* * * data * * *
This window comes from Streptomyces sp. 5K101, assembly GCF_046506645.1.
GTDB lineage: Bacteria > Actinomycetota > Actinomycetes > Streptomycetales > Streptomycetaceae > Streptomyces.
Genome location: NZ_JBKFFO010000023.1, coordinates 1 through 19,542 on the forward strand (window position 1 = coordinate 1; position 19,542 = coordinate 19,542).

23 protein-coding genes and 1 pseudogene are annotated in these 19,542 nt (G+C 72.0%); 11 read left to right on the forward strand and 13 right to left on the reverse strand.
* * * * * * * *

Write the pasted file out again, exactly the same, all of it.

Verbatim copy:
This window comes from Streptomyces sp. 5K101, assembly GCF_046506645.1.
GTDB lineage: Bacteria > Actinomycetota > Actinomycetes > Streptomycetales > Streptomycetaceae > Streptomyces.
Genome location: NZ_JBKFFO010000023.1, coordinates 1 through 19,542 on the forward strand (window position 1 = coordinate 1; position 19,542 = coordinate 19,542).

23 protein-coding genes and 1 pseudogene are annotated in these 19,542 nt (G+C 72.0%); 11 read left to right on the forward strand and 13 right to left on the reverse strand.